Cut Throat (2002)
Starring Luciano Saber, Kate Norby, Cory Almeida, Raquel Baldwin Horton, Doug Cole, J. Robin Miller, Paityn James, Brad Lockerman
Directed by Keith Walley
Expectations: Zero after Speck.
On the general scale:
On the B-movie scale:
If it wasn’t for my dedication to finishing this completionist review series of the Full moon catalog, I would have never watched Cut Throat after seeing Keith Walley’s previous film, Speck. I consider myself open-minded when it comes to movies, but there are few films that left me with such distaste as Speck. Thankfully for my sanity, Cut Throat is a far superior film. I’m not saying that it’s good, or even that it’s worth watching, but at least I didn’t want to huddle in the corner of the shower after Cut Throat. This is also why I’ll probably forget this movie relatively quickly, while I think Speck will stick in my mind like a festering wound for a good while to come. It’s funny how that is.
Cut Throat is something of a slasher in the Scream style, but it owes a greater debt to Wes Craven’s New Nightmare. Like that film, Cut Throat is about a film production beset by tragedy and murder. The masked killer of the film-within-a-film is actually killing the actors and crew members, oh no! Our hero is the film’s new lead actress, Samantha (Kate Norby), who replaces the murdered previous star about an hour after her death. You’d think they’d at least stop production for the day, but I guess when you’re already out of money and the whole thing might be called off at any moment, you’ve gotta keep it rolling no matter what.
Where Cut Throat really stumbles is by presenting us with an entire movie of annoying, unlikeable characters. This, obviously, is nothing new to the horror genre, and many films succeed in spite of this. But Cut Throat offers nothing as a life preserver to latch onto; all you have is these grating characters yelling at each other in between boring, relatively bloodless murder sequences. Gore is not a necessary component if your film is up to snuff, but Cut Throat definitely needed something kind of attention getter like inventive gore or something similar. It’s the age-old tradition of low-budget slashers, for God’s sake!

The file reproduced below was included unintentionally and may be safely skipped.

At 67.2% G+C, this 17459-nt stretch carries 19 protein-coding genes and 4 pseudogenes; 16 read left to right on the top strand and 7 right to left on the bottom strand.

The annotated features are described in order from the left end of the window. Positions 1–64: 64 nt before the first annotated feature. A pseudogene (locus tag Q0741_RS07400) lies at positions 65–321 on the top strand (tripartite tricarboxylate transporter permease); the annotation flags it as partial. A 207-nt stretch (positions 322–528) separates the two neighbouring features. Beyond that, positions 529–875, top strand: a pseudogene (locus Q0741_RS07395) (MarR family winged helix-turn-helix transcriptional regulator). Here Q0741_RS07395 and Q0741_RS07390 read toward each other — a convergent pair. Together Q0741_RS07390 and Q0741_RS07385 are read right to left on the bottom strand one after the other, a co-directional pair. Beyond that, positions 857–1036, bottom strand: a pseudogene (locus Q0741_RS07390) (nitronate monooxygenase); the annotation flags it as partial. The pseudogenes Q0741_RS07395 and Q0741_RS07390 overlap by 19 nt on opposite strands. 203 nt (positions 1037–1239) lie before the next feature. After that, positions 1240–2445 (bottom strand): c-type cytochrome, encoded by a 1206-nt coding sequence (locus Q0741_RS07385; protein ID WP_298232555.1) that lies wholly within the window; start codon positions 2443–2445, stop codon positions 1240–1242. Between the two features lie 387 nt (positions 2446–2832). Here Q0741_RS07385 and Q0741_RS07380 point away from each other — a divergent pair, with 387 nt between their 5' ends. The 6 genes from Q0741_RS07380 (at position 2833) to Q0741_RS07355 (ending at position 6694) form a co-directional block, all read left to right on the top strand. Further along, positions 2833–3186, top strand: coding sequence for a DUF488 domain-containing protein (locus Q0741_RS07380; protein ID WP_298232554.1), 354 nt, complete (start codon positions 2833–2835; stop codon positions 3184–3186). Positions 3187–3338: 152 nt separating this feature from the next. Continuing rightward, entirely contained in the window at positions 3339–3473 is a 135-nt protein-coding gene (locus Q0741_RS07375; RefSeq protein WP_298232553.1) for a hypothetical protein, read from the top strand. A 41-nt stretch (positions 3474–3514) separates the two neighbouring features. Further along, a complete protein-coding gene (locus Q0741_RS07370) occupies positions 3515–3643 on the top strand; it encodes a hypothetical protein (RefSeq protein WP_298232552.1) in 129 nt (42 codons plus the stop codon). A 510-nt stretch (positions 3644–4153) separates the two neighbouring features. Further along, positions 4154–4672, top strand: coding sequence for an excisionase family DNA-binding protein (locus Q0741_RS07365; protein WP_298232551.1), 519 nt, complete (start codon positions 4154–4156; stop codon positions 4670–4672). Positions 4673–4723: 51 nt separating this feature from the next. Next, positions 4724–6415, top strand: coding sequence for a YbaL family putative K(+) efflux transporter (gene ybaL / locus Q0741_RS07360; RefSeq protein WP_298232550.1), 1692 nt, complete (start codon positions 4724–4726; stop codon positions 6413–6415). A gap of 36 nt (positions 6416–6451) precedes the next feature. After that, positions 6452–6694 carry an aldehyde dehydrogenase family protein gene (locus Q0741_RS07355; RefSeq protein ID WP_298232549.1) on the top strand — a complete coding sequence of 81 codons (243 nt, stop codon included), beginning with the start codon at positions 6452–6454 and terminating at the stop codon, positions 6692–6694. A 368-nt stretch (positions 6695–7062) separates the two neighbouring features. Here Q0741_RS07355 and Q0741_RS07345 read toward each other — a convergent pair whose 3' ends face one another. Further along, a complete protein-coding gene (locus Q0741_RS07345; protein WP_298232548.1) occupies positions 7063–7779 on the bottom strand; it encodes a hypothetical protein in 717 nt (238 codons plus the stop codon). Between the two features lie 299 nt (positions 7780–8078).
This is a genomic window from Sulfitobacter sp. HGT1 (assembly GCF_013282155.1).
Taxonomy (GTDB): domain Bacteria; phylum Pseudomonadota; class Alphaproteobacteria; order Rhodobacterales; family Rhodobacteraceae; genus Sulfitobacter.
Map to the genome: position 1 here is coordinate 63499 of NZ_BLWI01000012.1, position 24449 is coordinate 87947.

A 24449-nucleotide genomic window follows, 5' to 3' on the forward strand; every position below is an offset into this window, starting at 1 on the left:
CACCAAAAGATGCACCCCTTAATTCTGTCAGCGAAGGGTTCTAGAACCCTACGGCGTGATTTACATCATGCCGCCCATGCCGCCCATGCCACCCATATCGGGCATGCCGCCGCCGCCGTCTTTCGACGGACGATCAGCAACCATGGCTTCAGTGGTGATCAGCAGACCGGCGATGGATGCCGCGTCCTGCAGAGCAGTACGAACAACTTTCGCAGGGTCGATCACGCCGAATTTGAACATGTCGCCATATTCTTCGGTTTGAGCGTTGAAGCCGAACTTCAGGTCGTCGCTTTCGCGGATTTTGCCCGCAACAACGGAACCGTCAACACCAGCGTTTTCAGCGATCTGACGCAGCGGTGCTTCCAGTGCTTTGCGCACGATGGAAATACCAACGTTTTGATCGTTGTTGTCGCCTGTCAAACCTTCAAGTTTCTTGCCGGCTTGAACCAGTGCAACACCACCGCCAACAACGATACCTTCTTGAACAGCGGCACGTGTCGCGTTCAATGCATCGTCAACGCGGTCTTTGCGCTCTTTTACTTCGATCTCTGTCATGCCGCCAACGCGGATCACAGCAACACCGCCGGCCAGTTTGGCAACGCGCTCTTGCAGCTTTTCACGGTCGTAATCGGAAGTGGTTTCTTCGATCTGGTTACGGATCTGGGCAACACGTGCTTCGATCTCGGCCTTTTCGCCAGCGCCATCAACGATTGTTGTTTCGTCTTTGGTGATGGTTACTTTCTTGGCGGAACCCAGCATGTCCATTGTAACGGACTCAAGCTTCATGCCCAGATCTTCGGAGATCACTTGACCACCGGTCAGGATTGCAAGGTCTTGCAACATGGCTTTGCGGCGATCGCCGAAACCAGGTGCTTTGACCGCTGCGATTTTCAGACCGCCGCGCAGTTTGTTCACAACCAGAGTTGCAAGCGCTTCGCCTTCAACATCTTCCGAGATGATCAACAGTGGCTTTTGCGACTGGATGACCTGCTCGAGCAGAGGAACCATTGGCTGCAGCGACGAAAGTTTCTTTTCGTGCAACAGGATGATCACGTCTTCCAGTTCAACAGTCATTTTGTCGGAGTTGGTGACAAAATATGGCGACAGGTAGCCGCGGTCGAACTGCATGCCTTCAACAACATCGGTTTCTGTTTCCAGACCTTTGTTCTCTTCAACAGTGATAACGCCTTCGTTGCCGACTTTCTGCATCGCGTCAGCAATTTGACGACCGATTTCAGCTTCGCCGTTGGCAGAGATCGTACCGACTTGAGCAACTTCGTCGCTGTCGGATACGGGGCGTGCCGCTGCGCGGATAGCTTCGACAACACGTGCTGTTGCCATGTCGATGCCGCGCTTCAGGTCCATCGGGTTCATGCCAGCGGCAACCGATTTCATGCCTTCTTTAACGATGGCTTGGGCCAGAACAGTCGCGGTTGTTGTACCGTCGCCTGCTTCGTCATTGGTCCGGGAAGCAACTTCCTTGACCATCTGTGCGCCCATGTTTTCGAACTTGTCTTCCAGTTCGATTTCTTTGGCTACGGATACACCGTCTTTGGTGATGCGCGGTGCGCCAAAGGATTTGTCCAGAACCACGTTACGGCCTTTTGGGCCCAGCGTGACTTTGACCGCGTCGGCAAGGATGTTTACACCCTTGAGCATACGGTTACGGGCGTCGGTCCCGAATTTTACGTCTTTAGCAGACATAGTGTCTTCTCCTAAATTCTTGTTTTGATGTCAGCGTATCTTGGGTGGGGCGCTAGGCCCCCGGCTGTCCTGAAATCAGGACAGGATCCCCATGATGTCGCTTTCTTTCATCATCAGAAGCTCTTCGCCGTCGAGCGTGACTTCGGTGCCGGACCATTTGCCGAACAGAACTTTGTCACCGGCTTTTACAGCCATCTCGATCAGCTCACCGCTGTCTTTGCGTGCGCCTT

What did get my attention was that this low-budget horror film from 2002 was shot on 35mm film! WHHAAA??? Not only that, but director Keith Walley really tries to infuse the film with style and quality camerawork. It’s a noble effort, too, and there’s a tracking shot around the film set that’s pretty impressive in its intricacy and its ability to weave in and out of various conversations. But like Speck, these flashes of style don’t really serve the story, so they just kind of make you go, “Cool shot,” and then you go back to being bored and indifferent about the whole thing. I love the ambition of it all, though, and Walley’s films do stand out from the other low-budget films of the time. I just wonder if choosing to shoot Cut Throat on video instead, and then spending the extra money on FX work would’ve been a more prudent production decision.
I didn’t much like Cut Throat, but I definitely respect the ambition of trying to make the film more than the standard shot-on-video, early 2000s, low-budget Scream clone. I’m sure Walley had to convince the money men to let him shoot it on film, and the fact that he was successful shows that his passion and dedication to film was probably a pretty powerful force. If only his films were able to properly harness this passion and channel it into something worth watching.
Next time I get around to a Full Moon movie I’ll be looking at Tim Kincaid’s 1988 film The Occultist, the only Tim Kincaid Full Moon movie I haven’t reviewed! See ya then!